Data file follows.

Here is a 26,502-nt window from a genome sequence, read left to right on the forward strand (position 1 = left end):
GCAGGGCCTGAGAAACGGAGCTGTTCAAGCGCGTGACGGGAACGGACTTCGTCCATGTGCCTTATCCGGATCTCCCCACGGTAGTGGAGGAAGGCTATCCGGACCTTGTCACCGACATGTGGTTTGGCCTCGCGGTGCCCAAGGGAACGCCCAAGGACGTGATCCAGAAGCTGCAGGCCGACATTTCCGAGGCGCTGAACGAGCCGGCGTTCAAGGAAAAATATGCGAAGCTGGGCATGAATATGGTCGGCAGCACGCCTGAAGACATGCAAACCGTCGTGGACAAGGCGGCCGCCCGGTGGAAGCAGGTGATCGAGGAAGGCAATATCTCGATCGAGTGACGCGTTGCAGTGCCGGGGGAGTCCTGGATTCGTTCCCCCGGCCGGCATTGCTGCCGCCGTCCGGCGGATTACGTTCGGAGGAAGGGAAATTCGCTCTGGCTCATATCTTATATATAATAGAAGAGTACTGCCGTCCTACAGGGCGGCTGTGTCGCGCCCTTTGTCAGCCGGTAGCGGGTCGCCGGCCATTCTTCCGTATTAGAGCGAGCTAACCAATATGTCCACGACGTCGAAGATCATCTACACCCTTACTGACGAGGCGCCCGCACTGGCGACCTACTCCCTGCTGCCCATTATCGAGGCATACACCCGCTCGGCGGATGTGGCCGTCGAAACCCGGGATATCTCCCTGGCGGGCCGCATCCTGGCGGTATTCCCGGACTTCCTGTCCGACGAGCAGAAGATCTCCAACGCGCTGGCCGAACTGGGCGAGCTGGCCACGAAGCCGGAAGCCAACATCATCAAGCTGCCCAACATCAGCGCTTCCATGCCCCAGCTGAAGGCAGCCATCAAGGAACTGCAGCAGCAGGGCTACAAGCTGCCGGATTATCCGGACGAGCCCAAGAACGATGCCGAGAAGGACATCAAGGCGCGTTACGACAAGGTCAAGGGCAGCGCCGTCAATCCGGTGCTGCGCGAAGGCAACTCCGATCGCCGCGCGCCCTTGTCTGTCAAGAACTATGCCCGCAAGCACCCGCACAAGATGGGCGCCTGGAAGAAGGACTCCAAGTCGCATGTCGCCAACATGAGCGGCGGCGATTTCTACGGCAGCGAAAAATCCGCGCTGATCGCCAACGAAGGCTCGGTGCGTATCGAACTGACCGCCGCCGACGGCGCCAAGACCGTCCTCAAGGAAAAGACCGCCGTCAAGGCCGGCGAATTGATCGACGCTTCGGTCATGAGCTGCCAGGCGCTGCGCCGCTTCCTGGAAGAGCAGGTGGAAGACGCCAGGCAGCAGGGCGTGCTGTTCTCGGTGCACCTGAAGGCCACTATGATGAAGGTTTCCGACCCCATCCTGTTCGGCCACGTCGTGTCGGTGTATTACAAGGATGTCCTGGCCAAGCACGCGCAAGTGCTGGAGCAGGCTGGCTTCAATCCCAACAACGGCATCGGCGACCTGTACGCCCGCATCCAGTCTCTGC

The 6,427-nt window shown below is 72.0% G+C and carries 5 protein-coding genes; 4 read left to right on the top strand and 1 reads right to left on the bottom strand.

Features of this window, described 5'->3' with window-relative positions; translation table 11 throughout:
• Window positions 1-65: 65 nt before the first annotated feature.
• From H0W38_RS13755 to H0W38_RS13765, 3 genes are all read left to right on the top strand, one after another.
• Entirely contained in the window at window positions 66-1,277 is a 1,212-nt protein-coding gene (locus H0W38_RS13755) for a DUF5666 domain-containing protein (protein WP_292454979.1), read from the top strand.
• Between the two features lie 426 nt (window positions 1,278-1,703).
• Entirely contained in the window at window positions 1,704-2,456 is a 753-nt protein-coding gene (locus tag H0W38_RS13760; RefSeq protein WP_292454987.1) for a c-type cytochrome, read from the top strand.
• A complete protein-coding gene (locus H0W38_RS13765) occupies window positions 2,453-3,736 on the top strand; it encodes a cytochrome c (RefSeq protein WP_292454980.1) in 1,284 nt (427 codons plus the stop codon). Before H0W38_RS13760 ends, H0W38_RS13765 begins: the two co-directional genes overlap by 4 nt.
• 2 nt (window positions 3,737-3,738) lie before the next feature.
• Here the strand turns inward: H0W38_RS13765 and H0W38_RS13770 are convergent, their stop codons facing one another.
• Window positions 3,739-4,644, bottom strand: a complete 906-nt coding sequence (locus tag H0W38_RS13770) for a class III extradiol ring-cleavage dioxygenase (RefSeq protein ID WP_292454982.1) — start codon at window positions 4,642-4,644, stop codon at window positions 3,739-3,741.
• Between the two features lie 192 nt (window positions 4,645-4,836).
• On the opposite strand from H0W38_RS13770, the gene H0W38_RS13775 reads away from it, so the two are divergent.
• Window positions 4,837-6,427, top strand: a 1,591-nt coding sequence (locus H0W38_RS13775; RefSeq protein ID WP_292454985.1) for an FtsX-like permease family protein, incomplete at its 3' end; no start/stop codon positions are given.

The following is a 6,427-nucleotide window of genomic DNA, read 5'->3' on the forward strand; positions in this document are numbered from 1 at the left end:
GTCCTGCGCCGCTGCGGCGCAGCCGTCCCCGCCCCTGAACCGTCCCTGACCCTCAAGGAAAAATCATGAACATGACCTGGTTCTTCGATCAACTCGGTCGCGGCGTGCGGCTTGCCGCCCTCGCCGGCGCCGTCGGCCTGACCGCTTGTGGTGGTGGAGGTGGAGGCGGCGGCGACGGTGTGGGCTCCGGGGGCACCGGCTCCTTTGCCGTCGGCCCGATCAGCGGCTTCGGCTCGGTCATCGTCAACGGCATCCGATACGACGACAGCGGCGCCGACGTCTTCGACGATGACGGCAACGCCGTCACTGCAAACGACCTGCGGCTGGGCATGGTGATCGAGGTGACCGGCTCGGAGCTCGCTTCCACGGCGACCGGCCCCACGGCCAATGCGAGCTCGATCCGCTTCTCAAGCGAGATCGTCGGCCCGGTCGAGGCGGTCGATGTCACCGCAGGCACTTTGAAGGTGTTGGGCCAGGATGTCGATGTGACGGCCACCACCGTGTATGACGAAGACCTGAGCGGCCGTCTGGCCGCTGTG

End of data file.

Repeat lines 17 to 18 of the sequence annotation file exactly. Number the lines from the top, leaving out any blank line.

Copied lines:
The following is a 6,427-nucleotide window of genomic DNA, read 5'->3' on the forward strand; positions in this document are numbered from 1 at the left end:
GTCCTGCGCCGCTGCGGCGCAGCCGTCCCCGCCCCTGAACCGTCCCTGACCCTCAAGGAAAAATCATGAACATGACCTGGTTCTTCGATCAACTCGGTCGCGGCGTGCGGCTTGCCGCCCTCGCCGGCGCCGTCGGCCTGACCGCTTGTGGTGGTGGAGGTGGAGGCGGCGGCGACGGTGTGGGCTCCGGGGGCACCGGCTCCTTTGCCGTCGGCCCGATCAGCGGCTTCGGCTCGGTCATCGTCAACGGCATCCGATACGACGACAGCGGCGCCGACGTCTTCGACGATGACGGCAACGCCGTCACTGCAAACGACCTGCGGCTGGGCATGGTGATCGAGGTGACCGGCTCGGAGCTCGCTTCCACGGCGACCGGCCCCACGGCCAATGCGAGCTCGATCCGCTTCTCAAGCGAGATCGTCGGCCCGGTCGAGGCGGTCGATGTCACCGCAGGCACTTTGAAGGTGTTGGGCCAGGATGTCGATGTGACGGCCACCACCGTGTATGACGAAGACCTGAGCGGCCGTCTGGCCGCTGTG